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Study finds Earth's ozone layer is healing with a huge reduction of damaging chemicals

A hole in the ozone layer over Antarctica is healing and in turn reversing changes it caused to the flow of winds over the southern hemisphere, a study discovers.

Researchers from the University of Colorado Boulder say this is due in part to a ban on ozone depleting substances (ODS) in the 1980s. The biggest impact can be seen in the southern hemisphere jet steam - it had been moving further south due to ozone depletion, but that appears to be reversing.

Antara Banerjee, lead author, says this is likely only a temporary change due to the impact of rising carbon dioxide levels and more ODS coming from China.

Before 2000 the mid-latitude jet stream had been gradually shifting towards the South Pole and another hurricane-causing jet stream was getting wider.

This was changing rainfall patterns and ocean currents in the southern hemisphere and causing countries like Australia to suffer severe drought.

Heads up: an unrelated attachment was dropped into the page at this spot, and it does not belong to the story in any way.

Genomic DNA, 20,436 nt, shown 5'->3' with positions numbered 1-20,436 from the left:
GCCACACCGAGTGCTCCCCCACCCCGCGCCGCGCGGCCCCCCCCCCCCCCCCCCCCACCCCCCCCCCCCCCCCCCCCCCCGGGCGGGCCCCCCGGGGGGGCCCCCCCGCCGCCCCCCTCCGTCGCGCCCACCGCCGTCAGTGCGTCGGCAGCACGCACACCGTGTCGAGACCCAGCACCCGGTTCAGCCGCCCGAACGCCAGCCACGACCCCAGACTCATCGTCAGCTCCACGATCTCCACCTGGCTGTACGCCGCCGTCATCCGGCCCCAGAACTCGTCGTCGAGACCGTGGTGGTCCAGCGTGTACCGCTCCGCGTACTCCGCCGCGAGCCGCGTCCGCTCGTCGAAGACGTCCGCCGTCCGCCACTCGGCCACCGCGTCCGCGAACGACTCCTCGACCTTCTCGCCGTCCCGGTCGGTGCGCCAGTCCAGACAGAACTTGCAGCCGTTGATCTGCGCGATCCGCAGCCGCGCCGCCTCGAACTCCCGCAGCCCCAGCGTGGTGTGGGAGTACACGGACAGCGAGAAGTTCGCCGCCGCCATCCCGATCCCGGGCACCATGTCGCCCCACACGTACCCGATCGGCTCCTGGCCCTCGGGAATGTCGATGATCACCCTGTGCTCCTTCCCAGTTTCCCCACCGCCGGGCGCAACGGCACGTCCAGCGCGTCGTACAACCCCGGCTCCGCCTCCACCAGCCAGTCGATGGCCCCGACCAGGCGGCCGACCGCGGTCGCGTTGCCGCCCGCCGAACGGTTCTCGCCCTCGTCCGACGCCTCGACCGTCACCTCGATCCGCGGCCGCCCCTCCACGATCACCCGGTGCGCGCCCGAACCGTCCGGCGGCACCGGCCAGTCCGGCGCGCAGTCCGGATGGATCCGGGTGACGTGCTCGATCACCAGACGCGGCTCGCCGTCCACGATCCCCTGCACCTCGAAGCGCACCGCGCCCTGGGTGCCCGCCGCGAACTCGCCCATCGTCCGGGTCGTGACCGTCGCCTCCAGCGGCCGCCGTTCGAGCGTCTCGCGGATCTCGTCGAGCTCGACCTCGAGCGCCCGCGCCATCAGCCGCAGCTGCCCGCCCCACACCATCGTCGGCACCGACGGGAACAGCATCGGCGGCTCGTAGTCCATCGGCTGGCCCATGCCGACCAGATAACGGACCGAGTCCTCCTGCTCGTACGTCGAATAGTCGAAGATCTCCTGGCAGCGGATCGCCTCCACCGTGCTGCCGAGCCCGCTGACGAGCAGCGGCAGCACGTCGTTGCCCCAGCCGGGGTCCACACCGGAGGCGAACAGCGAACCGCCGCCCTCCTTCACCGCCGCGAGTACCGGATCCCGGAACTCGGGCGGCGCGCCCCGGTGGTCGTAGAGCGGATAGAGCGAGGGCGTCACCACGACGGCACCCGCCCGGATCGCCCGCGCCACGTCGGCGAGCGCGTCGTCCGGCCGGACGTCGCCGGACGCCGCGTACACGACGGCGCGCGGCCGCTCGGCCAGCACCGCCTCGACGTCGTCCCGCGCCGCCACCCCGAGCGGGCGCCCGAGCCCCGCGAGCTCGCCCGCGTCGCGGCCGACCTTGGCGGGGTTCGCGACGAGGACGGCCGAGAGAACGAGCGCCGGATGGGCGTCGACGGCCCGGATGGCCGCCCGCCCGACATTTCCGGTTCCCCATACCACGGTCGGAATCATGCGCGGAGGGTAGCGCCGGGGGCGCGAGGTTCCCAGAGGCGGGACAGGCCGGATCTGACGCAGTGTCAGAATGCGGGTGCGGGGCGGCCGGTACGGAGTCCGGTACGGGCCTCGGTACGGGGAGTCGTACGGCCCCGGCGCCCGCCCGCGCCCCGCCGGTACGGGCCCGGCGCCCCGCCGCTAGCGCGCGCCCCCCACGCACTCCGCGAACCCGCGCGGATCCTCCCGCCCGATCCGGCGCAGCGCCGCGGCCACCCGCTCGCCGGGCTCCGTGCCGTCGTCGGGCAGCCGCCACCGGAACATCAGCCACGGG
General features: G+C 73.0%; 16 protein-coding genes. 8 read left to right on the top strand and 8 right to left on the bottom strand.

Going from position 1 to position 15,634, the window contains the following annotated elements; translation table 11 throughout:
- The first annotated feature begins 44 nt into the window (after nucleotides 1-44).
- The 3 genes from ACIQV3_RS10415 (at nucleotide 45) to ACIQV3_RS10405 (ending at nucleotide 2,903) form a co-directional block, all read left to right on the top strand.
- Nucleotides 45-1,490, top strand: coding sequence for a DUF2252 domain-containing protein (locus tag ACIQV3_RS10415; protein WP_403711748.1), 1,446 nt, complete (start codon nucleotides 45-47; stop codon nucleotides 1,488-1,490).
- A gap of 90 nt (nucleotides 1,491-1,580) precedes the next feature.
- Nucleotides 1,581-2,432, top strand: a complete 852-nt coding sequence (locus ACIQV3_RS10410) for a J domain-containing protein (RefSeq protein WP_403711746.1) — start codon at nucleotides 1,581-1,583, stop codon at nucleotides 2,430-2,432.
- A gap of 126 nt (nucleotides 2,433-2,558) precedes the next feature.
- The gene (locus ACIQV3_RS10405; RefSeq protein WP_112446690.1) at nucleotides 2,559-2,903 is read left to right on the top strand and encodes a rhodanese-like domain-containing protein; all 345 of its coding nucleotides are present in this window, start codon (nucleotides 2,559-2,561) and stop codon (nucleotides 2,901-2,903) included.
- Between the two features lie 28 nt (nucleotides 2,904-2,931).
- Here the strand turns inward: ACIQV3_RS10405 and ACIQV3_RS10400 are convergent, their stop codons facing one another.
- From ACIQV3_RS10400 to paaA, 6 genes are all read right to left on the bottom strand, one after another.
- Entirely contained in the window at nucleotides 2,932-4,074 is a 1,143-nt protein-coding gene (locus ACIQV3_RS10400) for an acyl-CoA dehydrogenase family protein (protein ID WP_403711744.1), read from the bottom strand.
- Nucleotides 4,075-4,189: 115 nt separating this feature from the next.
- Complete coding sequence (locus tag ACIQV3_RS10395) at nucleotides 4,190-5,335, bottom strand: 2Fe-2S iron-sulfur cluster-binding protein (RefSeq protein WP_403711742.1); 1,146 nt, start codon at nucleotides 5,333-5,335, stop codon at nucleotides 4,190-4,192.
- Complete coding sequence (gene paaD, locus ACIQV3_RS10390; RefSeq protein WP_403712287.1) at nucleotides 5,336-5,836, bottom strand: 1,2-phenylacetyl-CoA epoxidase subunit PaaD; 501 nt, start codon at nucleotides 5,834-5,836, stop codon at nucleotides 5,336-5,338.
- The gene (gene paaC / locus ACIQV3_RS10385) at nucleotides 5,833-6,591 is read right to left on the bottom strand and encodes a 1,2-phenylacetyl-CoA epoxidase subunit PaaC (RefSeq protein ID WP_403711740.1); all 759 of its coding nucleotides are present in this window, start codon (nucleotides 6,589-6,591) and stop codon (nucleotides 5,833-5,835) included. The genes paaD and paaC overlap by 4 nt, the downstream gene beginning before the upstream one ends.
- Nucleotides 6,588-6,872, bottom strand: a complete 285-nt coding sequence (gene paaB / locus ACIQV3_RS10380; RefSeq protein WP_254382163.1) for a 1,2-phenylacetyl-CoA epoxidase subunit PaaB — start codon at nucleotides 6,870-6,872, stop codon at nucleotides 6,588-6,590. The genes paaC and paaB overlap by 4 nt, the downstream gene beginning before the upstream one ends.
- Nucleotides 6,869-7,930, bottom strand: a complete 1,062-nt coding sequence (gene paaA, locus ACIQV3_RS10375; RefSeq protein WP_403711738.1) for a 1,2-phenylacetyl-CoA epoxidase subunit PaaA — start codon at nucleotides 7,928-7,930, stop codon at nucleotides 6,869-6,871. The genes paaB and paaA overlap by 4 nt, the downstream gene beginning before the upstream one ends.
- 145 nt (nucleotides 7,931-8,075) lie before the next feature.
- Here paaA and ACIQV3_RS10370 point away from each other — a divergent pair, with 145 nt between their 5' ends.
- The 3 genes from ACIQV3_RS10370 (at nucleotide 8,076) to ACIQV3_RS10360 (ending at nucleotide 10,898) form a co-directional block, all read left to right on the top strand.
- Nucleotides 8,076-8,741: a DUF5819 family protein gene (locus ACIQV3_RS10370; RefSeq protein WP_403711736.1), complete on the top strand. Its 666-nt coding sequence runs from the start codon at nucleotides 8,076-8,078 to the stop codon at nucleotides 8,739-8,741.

Researchers used a range of computer simulations to show the jet stream stopped moving south at the same time as the ozone hole began healing. There has also been a surge in ozone-depleting chemicals coming from industrial regions of China, the team confirmed.

'We term this a "pause" because the poleward circulation trends might resume, stay flat, or reverse,' says Banerjee.

'It's the tug of war between the opposing effects of ozone recovery and rising greenhouse gases that will determine future trends'

She said the biggest discovery from their study was the proof that a global protocol like the one in Montreal that banned ODS can pause or reverse environmental harm.  


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